Investigators at the University of Michigan Kresge Hearing Research Institute believe that the latest model of auditory nerve implant, composed of an ultra-thin electrode array, can offer superior quality of sound to typical cochlear implants:
“In nearly every measure, these work better than cochlear implants,” says U-M researcher John C. Middlebrooks. He led a study requested by the National Institutes of Health to re-evaluate the potential of auditory nerve implants. Middlebrooks is a U-M Medical School professor of otolaryngology and biomedical engineering. He collaborated with Russell L. Snyder of the University of California, San Francisco and Utah State University. The two co-authored an article on the results in the June issue of Journal of the Association for Research in Otolaryngology.
The possible auditory nerve implants likely would be suitable for the same people who are candidates today for cochlear implants: the profoundly deaf, who can’t hear at all, and the severely deaf, whose hearing ability is greatly reduced. Also, the animal studies suggest that implantation of the devices has little impact on normal hearing, offering the possibility of restoring sensitivity to high frequencies while preserving remaining low-frequency hearing.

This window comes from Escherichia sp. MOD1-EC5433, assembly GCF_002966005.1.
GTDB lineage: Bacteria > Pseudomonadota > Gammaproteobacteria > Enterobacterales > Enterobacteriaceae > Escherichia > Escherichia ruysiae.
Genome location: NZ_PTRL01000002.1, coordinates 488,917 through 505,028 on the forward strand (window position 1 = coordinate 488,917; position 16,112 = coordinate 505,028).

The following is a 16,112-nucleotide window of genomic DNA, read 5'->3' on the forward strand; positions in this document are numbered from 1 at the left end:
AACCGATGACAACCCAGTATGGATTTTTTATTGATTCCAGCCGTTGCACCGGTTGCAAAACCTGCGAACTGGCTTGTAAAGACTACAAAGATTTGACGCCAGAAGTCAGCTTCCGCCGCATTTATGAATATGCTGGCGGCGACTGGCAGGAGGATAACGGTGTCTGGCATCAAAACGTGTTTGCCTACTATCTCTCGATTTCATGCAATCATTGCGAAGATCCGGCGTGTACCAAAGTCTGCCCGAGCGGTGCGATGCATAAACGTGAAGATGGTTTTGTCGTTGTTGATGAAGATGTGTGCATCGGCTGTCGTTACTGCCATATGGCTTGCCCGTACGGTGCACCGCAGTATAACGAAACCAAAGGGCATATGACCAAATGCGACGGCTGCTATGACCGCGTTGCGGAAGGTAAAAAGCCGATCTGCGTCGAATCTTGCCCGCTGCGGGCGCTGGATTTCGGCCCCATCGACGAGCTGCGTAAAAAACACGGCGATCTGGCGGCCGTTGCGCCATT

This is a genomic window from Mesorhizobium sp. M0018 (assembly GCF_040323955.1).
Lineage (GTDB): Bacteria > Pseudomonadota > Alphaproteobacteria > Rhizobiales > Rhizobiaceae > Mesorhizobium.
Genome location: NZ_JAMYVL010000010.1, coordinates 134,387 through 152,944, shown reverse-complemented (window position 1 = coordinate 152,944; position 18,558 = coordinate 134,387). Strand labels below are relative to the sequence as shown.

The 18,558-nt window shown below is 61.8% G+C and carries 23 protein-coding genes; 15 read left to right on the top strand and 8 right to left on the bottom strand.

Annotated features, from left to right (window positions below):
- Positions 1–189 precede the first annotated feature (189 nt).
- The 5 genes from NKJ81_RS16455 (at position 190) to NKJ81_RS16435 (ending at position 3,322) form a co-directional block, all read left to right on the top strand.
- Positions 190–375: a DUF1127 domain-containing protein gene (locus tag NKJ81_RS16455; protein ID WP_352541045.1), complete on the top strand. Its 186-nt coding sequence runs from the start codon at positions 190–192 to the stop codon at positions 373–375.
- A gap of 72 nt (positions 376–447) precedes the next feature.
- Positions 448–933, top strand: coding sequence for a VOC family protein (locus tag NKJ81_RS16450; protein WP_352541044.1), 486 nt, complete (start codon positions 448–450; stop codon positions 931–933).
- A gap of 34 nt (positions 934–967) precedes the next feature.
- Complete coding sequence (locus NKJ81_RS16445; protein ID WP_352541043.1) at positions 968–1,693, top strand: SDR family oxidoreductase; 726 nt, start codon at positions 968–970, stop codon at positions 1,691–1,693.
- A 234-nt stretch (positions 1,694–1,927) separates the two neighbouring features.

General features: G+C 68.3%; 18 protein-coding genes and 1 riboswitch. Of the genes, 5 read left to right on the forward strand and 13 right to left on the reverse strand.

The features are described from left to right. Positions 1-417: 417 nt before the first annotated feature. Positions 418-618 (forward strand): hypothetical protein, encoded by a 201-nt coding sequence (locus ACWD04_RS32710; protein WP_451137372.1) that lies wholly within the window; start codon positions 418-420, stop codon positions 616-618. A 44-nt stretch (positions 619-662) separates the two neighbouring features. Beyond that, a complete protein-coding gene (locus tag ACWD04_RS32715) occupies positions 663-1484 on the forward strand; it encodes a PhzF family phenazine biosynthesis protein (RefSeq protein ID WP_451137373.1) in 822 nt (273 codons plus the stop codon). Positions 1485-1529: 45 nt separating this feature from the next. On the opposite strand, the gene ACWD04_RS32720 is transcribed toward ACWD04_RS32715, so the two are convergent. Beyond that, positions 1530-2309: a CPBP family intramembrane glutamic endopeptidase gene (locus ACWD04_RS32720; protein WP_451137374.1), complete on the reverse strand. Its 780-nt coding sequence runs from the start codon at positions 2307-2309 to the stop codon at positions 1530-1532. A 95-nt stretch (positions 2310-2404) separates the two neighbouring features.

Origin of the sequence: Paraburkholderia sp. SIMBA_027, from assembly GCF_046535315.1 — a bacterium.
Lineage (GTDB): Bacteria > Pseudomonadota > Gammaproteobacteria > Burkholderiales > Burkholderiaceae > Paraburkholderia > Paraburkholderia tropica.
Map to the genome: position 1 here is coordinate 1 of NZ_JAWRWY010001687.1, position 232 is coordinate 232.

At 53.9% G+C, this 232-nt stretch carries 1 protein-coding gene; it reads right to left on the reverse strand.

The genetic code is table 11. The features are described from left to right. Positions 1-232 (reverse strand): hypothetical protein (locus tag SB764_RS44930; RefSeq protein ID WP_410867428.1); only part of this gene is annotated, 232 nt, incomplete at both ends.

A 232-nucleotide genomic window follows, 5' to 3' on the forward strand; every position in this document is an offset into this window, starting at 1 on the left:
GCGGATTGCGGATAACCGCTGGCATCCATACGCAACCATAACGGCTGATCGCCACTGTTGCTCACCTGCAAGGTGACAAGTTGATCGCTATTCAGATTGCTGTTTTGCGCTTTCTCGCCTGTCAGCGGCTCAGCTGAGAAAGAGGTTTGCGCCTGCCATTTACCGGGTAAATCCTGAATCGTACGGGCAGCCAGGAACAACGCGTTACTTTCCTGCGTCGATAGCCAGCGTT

Middlebrooks says it’s possible that the low power requirements of the auditory nerve implants might lead to development of totally implantable devices. That would be an improvement over the external speech processor and battery pack cochlear implant users need to wear and often have to recharge daily.
If the initial success in animals is borne out in further tests, a human auditory nerve implant is probably five to 10 years away, he says…
Like the new device, cochlear implants are small electrode arrays that receive signals from an external sound processor… They are designed to stimulate the auditory nerve and other cells to produce a sensation of hearing. But their location, separated from auditory nerve fibers by fluid and a bony wall, is a limitation.
“Access to specific nerve fibers is blunted,” Middlebrooks says. “The effect is rather like talking to someone through a closed door.”
With the new intraneural stimulation procedure, that effect is eliminated, and there are other technical advantages, too. “The intimate contact of the array with the nerve fibers achieves more precise activation of fibers signaling specific frequencies, reduced electrical current requirements and dramatically reduced interference among electrodes when they are stimulated simultaneously,” Middlebrooks says.